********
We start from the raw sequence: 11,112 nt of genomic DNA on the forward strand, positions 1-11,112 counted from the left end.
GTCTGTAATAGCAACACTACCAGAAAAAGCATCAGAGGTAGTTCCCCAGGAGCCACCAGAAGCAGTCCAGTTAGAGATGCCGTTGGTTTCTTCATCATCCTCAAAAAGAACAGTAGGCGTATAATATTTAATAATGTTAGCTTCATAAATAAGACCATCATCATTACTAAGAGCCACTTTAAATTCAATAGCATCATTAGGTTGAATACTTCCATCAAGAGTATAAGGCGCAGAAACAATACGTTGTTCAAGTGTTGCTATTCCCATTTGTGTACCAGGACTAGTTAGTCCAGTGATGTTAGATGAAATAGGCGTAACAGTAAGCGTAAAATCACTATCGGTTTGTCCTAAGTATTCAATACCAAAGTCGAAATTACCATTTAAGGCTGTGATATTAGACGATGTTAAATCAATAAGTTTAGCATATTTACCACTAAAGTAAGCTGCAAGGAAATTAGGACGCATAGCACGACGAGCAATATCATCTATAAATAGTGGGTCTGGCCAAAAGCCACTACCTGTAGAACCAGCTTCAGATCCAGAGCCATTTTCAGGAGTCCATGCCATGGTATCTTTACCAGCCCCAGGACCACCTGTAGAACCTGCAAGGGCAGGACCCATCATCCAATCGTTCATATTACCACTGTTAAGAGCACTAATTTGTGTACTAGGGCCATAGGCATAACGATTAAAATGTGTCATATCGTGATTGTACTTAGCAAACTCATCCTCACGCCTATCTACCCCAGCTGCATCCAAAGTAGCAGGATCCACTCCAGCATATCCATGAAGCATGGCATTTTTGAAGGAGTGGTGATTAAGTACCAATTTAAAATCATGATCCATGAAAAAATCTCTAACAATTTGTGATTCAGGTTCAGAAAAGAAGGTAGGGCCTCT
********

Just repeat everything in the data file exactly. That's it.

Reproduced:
We start from the raw sequence: 11,112 nt of genomic DNA on the forward strand, positions 1-11,112 counted from the left end.
GTCTGTAATAGCAACACTACCAGAAAAAGCATCAGAGGTAGTTCCCCAGGAGCCACCAGAAGCAGTCCAGTTAGAGATGCCGTTGGTTTCTTCATCATCCTCAAAAAGAACAGTAGGCGTATAATATTTAATAATGTTAGCTTCATAAATAAGACCATCATCATTACTAAGAGCCACTTTAAATTCAATAGCATCATTAGGTTGAATACTTCCATCAAGAGTATAAGGCGCAGAAACAATACGTTGTTCAAGTGTTGCTATTCCCATTTGTGTACCAGGACTAGTTAGTCCAGTGATGTTAGATGAAATAGGCGTAACAGTAAGCGTAAAATCACTATCGGTTTGTCCTAAGTATTCAATACCAAAGTCGAAATTACCATTTAAGGCTGTGATATTAGACGATGTTAAATCAATAAGTTTAGCATATTTACCACTAAAGTAAGCTGCAAGGAAATTAGGACGCATAGCACGACGAGCAATATCATCTATAAATAGTGGGTCTGGCCAAAAGCCACTACCTGTAGAACCAGCTTCAGATCCAGAGCCATTTTCAGGAGTCCATGCCATGGTATCTTTACCAGCCCCAGGACCACCTGTAGAACCTGCAAGGGCAGGACCCATCATCCAATCGTTCATATTACCACTGTTAAGAGCACTAATTTGTGTACTAGGGCCATAGGCATAACGATTAAAATGTGTCATATCGTGATTGTACTTAGCAAACTCATCCTCACGCCTATCTACCCCAGCTGCATCCAAAGTAGCAGGATCCACTCCAGCATATCCATGAAGCATGGCATTTTTGAAGGAGTGGTGATTAAGTACCAATTTAAAATCATGATCCATGAAAAAATCTCTAACAATTTGTGATTCAGGTTCAGAAAAGAAGGTAGGGCCTCT